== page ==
Psychological basis of pain

Introduction

The International Association for the Study of Pain (IASP) definition of pain highlights the multidimensional components of pain. The interaction of these dimensions (sensory/discriminative:  intensity, location, quality and behaviour of pain, cognitive-evaluative:  thoughts of the pain as influenced by previous experiences and knowledge, and motivational-affective: emotional response like anger, anxiety and fear that motivates the response to pain)[1] all contribute to the complexity of the painful experience. An individual’s belief systems, pain understanding, thoughts & emotions: anxiety; depression; catastrophizing ( or their psychology) influence how the brain interprets a noxious stimulus in relation to the meaning and level of threat the stimulus pose; to well-being, and thereby influences the resulting output from the brain, including resulting behaviour (i.e. avoidance)[2][3] as fear avoidance, catastrophizing, pain-related anxiety, stress and learned helplessness can impact upon a pain experience and a patient's coping strategies. While this is unlikely to be an exclusive list of influential psychosocial factors, these are well researched and evidenced. This page will review each of these in turn.

Fear avoidance

Pain and Fear Fear is a typical emotional response to an experience that is perceived to be threatening, such as one that leads to a pain sensation [4][5].  Future avoidance of the painful activity is often the resulting behaviour  adopted to protect oneself from a repeat of the fearful emotion and painful experience. This pattern can lead to fear and avoidance of work-related activities, movement, and re-injury [6]. Kinesophobia is a term used interchangeably with fear avoidance in health and pain literature. It is defined as “an excessive, irrational, and debilitating fear of physical movement and activity resulting from a feeling of vulnerability to painful injury or reinjury.”[7].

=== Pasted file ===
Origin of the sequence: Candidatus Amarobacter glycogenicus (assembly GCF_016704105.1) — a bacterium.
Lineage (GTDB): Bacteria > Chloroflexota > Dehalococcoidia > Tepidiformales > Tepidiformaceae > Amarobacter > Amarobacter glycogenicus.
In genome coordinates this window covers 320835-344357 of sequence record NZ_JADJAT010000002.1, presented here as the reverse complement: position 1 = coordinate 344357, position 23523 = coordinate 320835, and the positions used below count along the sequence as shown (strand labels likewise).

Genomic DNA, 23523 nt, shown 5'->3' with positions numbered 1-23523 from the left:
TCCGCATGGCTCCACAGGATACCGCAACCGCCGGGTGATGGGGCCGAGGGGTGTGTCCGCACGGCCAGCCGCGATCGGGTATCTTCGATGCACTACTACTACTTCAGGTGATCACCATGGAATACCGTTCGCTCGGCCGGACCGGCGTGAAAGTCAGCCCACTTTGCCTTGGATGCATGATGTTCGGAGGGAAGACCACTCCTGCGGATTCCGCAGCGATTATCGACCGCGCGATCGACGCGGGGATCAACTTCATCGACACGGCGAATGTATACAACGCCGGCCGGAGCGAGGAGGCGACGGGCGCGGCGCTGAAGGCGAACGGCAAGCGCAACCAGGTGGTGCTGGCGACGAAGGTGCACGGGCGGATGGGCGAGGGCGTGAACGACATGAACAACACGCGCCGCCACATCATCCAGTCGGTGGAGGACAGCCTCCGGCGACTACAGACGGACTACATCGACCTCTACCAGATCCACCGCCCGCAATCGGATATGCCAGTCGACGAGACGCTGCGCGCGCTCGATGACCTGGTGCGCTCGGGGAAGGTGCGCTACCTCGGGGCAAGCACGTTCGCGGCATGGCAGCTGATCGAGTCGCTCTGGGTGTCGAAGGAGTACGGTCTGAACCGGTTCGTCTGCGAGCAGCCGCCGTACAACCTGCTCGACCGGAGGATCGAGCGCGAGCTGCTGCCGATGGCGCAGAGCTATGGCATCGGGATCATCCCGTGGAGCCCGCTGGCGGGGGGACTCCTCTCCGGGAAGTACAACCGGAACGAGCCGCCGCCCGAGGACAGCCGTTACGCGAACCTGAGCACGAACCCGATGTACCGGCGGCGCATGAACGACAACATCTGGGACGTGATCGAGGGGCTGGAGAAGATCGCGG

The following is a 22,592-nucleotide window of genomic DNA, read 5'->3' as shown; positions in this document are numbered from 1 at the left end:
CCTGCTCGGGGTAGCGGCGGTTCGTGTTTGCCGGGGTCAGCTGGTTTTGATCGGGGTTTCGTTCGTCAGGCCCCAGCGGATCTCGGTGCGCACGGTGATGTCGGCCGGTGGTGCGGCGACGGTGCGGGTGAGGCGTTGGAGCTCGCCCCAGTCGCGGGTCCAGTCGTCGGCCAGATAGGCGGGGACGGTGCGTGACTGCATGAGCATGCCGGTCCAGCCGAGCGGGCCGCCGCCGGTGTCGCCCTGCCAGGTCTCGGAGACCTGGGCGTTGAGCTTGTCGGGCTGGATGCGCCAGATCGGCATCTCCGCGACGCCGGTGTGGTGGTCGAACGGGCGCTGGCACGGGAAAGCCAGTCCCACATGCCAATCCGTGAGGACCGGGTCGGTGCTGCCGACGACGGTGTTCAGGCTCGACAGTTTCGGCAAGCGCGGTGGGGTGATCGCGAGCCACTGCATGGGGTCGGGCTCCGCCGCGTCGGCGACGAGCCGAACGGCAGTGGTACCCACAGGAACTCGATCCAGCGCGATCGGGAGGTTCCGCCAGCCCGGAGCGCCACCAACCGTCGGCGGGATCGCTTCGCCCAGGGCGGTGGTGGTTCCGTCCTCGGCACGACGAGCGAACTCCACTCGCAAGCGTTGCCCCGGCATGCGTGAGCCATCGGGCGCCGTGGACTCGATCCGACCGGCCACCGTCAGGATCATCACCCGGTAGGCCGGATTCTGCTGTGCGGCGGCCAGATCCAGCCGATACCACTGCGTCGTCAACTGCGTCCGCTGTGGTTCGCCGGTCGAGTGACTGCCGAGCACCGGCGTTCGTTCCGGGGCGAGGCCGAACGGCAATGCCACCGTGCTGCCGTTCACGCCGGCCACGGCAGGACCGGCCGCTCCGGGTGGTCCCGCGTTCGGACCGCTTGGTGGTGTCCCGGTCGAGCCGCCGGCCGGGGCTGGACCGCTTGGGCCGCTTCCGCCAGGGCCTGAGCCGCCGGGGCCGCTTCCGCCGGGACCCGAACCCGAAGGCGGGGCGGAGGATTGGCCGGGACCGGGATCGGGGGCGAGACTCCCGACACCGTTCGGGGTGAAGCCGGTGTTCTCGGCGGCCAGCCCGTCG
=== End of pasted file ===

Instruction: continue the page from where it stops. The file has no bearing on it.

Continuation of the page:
Impact of Fear Avoidance on the Pain Experience

In response to acute tissue damage/injury, feelings of fear are heightened as part of a normal consequence of pain[3] . The individual will rest and protect the painful area as an adaptive behaviour to allow tissue healing to occur[3]. As the acute phase and initial tissue healing resolves, it has been suggested that some individuals can confront their fearful emotions and are able to resume normal activities, which ultimately extinguish their fears as they experience positive increase in mobility/movement unassociated with further increase in pain [4] . For others, they may be unable to overcome the fearful emotion and the resulting avoidance behaviour persists [6]. A cycle of continued activity avoidance and fearful emotions may ensue, the longstanding effect of which in patients with chronic pain may have an adverse effect on the musculoskeletal and cardiovascular system (disuse syndrome)[8], which fundamentally increases disability[3][6].

Several models have been proposed to explain the persistence of 'fear-avoidance' and its impact on pain and behaviour. 

In the fear-avoidance model of pain  individuals who are likely to demonstrate ongoing fear-avoidance behaviours will be inclined to catastrophise[5][6][5]:

Vlaeyen and Linton [6] have described the interconnections contributing to fear avoidance as follows: with negative appraisals of a painful experience, fear avoidance behaviours are elicited. Due to hypervigilance, the avoidance behaviour begins to occur in anticipation rather than in response to pain. As there are fewer and fewer opportunities to correct the wrongful association of pain with the avoided activity, the behaviour perpetuates itself and fear avoidance persists.

While research has consistently shown an association of fear avoidance behaviour and pain related fears [9][10][11][12][13] even when pain intensity and other variables were controlled in patients with chronic pain, there are conflicting studies about  this association in patients with acute pain. Studies have shown that high levels of fear avoidance can be a predictor for future episodes of pain [14][15][16][17][18] but on the contrary, studies [19] that showed more support for the link of depression with poor function and disability at this early stage [20][21] In the learning pathway model, fear avoidance becomes a conditioned response through association of pain with movement[6][4][20] . The behaviour of avoiding expected pain-provoking movement or activities to prevent new episodes of pain is learned through experience [22]The individual may anticipate similar experiences and associate non-painful or non-harmful experiences with pain resulting in persistent fear avoidance behaviour.[6] [20]